Under the provision, notes the group, multinational corporations are granted the opportunity to influence any new regulation—amounting to a "blueprint for corporate domination."

Comment: People Power! Europeans protest secret US-EU trade deal - TTIP


Syringe

Cattle rustling makes a comeback: Meth and heroin addicts stealing livestock to feed their habits

Cattle rustling, a crime associated with the Wild West, is on the rebound in the heart of the U.S. cattle industry, driven largely by ranch hands stealing livestock to get money to feed their drug habits.

The crime has evolved from rustlers on horseback driving their plunder across the range, often portrayed in the early 1960s U.S. TV program Rawhide, to modern-day cowboys using pickup trucks and trailers to make off with cattle.

The recent rise in rustling is driven by the spread of heroin and methamphetamines to rural areas, an issue that has dogged states across the nation. In Oklahoma and neighboring Texas, lonesome cattle grazing on thousand-acre ranches that can fetch about $1,000 to $3,000 at market are proving to be easy targets for rustlers on the down and out.

Among Oklahoma cattle thieves, about 75 percent are doing so to feed addictions, most often to meth amphetamines, according to Jerry Flowers, a retired Oklahoma City police detective and the state's top "cattle cop."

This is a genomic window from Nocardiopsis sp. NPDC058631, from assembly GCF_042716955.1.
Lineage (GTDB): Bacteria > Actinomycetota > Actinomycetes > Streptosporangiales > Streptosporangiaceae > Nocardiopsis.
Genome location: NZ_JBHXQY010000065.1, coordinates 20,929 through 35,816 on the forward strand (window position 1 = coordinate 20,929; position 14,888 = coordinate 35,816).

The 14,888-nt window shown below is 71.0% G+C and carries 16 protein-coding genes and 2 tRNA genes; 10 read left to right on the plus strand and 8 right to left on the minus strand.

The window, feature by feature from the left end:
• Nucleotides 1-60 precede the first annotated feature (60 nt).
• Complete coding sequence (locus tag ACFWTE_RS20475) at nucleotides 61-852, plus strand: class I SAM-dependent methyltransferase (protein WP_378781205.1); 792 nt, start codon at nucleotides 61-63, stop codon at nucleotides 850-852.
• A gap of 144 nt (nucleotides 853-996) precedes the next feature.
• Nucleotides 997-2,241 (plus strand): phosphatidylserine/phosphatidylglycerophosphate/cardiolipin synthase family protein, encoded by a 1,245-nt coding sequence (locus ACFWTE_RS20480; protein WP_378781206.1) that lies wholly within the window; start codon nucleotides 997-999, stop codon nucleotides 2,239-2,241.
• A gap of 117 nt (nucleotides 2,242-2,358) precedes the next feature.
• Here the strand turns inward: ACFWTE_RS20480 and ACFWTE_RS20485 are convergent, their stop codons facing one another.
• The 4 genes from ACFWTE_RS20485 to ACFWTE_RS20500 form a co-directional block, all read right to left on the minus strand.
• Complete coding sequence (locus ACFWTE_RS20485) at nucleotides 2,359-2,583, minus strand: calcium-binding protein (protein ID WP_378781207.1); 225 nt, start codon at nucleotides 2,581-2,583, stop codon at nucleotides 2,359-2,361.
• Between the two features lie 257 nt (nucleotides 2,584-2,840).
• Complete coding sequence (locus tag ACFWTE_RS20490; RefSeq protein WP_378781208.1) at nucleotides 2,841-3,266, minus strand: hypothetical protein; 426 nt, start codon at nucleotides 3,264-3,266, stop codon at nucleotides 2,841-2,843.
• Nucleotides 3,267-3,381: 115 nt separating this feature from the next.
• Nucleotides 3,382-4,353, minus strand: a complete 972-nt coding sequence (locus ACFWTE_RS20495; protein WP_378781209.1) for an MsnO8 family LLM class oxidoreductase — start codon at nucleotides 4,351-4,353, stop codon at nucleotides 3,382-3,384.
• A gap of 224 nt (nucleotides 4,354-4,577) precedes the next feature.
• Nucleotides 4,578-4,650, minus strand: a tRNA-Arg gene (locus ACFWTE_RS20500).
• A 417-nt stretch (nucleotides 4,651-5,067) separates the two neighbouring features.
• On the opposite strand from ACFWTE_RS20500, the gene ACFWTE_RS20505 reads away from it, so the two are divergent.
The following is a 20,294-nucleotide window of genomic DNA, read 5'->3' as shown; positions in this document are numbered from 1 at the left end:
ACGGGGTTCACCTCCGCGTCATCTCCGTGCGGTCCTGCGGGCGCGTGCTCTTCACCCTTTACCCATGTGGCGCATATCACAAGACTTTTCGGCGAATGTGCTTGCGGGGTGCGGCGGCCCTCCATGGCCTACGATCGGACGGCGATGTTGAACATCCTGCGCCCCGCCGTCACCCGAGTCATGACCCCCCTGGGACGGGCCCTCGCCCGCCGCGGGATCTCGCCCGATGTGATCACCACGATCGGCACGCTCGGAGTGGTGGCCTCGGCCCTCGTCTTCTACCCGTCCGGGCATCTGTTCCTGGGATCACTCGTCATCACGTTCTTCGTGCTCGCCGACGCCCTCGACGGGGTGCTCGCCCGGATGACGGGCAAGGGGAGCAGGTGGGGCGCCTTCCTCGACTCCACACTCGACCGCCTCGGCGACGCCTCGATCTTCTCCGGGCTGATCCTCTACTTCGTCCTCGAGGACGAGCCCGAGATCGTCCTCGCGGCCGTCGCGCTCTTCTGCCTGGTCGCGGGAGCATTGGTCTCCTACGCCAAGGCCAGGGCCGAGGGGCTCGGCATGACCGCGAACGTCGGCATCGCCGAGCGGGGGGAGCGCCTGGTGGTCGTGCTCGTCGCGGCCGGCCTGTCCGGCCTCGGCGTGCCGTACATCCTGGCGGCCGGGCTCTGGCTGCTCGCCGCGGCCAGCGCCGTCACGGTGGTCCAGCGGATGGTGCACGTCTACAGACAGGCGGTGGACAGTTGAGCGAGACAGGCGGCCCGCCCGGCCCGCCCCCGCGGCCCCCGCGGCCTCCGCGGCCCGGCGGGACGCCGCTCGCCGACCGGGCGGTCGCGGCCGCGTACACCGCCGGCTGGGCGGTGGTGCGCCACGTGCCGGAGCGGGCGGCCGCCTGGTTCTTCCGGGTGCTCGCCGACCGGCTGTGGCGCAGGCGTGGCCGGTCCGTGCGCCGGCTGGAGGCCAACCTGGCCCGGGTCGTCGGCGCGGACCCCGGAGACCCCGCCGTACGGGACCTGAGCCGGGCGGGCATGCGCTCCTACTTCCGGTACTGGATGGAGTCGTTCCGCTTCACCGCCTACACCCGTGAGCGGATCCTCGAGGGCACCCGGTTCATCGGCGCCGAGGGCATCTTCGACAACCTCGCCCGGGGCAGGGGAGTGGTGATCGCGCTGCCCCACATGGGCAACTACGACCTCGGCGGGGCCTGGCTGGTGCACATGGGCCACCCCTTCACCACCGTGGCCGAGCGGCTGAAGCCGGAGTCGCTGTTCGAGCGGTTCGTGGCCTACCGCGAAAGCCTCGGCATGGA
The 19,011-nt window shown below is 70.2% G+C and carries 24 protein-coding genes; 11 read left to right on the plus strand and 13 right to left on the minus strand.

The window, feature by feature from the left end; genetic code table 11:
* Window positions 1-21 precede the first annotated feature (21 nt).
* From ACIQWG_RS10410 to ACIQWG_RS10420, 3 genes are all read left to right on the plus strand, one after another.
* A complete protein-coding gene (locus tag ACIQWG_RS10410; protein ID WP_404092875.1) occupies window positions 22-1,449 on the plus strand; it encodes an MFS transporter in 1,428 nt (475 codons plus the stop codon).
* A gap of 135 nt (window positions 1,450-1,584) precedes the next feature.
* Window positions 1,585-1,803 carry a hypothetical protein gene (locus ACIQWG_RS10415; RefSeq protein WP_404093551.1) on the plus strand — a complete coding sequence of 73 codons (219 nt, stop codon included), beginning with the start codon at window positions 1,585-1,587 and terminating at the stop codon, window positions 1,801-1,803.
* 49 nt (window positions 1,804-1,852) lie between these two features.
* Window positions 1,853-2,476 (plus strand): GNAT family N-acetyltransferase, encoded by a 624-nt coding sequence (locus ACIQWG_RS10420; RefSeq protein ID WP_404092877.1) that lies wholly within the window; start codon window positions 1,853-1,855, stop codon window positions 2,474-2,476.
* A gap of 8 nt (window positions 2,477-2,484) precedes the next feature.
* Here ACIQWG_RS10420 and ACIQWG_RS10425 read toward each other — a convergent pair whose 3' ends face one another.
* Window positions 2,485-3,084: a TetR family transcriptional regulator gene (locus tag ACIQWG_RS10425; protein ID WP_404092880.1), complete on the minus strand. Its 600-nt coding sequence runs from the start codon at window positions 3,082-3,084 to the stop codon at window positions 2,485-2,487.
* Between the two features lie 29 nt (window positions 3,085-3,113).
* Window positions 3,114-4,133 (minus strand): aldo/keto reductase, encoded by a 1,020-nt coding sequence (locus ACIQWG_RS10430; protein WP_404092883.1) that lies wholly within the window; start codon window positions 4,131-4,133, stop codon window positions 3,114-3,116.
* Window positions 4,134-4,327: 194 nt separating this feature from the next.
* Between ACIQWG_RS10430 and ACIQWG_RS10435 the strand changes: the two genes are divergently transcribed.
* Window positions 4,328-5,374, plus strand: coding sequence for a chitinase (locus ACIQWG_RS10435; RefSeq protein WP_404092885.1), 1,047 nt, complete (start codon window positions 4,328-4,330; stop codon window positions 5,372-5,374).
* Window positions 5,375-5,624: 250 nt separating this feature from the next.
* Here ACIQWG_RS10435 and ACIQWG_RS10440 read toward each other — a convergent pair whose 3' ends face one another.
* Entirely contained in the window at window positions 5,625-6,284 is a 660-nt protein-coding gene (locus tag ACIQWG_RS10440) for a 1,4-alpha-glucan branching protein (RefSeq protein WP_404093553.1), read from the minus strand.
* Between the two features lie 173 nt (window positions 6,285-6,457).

"Some city meth head is going to be kicking your door in and taking your TV. An outlaw here in the country is going to be cutting your fence and taking your cattle," said Flowers.

Health

F-18 fighter jet crashes in UK, killing U.S. pilot, with eyewitness reports of "explosion in the air" and "massive fireball"

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© HO / Reuters
A U.S. FA-18 Hornet fighter-bomber
An F-18 fighter jet has reportedly crashed shortly after take-off from RAF Lakenheath in Suffolk. Local police confirmed the pilot died at the scene. The jet was one of six returning from combat operations in the Middle East and reportedly failed to rendezvous with a fuel tanker before the crash occurred.

A US Air Force official confirmed the crash. However, US Navy officials have reportedly claimed they had no planes in the air when the fighter jet crashed near the British base.

A United States Air Force (USAF) offical has arrived at the scene together with an explosive ordnance disposal (EOD) truck and a bomb squad vehicle to examine the crash site.

Cambridgeshire police have confirmed the pilot was the only crew member to die in the crash.

Heart - Black

Sexual abuse complaints at Rikers Island suppressed by prison officials